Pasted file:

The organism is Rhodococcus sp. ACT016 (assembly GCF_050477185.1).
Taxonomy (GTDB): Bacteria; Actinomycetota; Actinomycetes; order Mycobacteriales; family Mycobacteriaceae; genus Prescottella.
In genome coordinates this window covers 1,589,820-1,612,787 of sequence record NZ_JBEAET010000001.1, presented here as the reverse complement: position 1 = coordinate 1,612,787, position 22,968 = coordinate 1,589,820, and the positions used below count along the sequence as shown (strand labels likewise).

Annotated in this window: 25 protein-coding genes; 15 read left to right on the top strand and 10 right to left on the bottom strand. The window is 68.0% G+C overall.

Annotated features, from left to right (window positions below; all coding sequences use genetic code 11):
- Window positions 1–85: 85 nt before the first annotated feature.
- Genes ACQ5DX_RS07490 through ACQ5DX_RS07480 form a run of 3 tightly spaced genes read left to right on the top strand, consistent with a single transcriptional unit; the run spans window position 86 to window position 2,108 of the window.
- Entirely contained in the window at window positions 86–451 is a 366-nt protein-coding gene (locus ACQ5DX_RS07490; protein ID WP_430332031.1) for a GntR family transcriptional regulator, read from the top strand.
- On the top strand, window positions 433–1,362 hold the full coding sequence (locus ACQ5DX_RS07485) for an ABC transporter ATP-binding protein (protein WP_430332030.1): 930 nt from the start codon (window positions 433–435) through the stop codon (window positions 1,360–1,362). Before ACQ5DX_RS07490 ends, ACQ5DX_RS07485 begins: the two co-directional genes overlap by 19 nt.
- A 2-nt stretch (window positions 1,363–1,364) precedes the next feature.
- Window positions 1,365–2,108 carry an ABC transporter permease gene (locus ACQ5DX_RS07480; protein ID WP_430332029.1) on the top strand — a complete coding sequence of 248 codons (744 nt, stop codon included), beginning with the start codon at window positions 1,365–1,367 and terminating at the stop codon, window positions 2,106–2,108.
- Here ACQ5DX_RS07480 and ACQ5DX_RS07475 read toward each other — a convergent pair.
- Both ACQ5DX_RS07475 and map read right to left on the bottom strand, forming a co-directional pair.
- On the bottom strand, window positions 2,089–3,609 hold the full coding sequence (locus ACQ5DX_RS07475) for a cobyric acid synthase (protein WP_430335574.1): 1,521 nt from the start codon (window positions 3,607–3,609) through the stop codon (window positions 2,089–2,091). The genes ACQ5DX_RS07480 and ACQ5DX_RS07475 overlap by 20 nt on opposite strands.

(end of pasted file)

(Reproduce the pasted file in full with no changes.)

The organism is Rhodococcus sp. ACT016 (assembly GCF_050477185.1).
Taxonomy (GTDB): Bacteria; Actinomycetota; Actinomycetes; order Mycobacteriales; family Mycobacteriaceae; genus Prescottella.
In genome coordinates this window covers 1,589,820-1,612,787 of sequence record NZ_JBEAET010000001.1, presented here as the reverse complement: position 1 = coordinate 1,612,787, position 22,968 = coordinate 1,589,820, and the positions used below count along the sequence as shown (strand labels likewise).

Annotated in this window: 25 protein-coding genes; 15 read left to right on the top strand and 10 right to left on the bottom strand. The window is 68.0% G+C overall.

Annotated features, from left to right (window positions below; all coding sequences use genetic code 11):
- Window positions 1–85: 85 nt before the first annotated feature.
- Genes ACQ5DX_RS07490 through ACQ5DX_RS07480 form a run of 3 tightly spaced genes read left to right on the top strand, consistent with a single transcriptional unit; the run spans window position 86 to window position 2,108 of the window.
- Entirely contained in the window at window positions 86–451 is a 366-nt protein-coding gene (locus ACQ5DX_RS07490; protein ID WP_430332031.1) for a GntR family transcriptional regulator, read from the top strand.
- On the top strand, window positions 433–1,362 hold the full coding sequence (locus ACQ5DX_RS07485) for an ABC transporter ATP-binding protein (protein WP_430332030.1): 930 nt from the start codon (window positions 433–435) through the stop codon (window positions 1,360–1,362). Before ACQ5DX_RS07490 ends, ACQ5DX_RS07485 begins: the two co-directional genes overlap by 19 nt.
- A 2-nt stretch (window positions 1,363–1,364) precedes the next feature.
- Window positions 1,365–2,108 carry an ABC transporter permease gene (locus ACQ5DX_RS07480; protein ID WP_430332029.1) on the top strand — a complete coding sequence of 248 codons (744 nt, stop codon included), beginning with the start codon at window positions 1,365–1,367 and terminating at the stop codon, window positions 2,106–2,108.
- Here ACQ5DX_RS07480 and ACQ5DX_RS07475 read toward each other — a convergent pair.
- Both ACQ5DX_RS07475 and map read right to left on the bottom strand, forming a co-directional pair.
- On the bottom strand, window positions 2,089–3,609 hold the full coding sequence (locus ACQ5DX_RS07475) for a cobyric acid synthase (protein WP_430335574.1): 1,521 nt from the start codon (window positions 3,607–3,609) through the stop codon (window positions 2,089–2,091). The genes ACQ5DX_RS07480 and ACQ5DX_RS07475 overlap by 20 nt on opposite strands.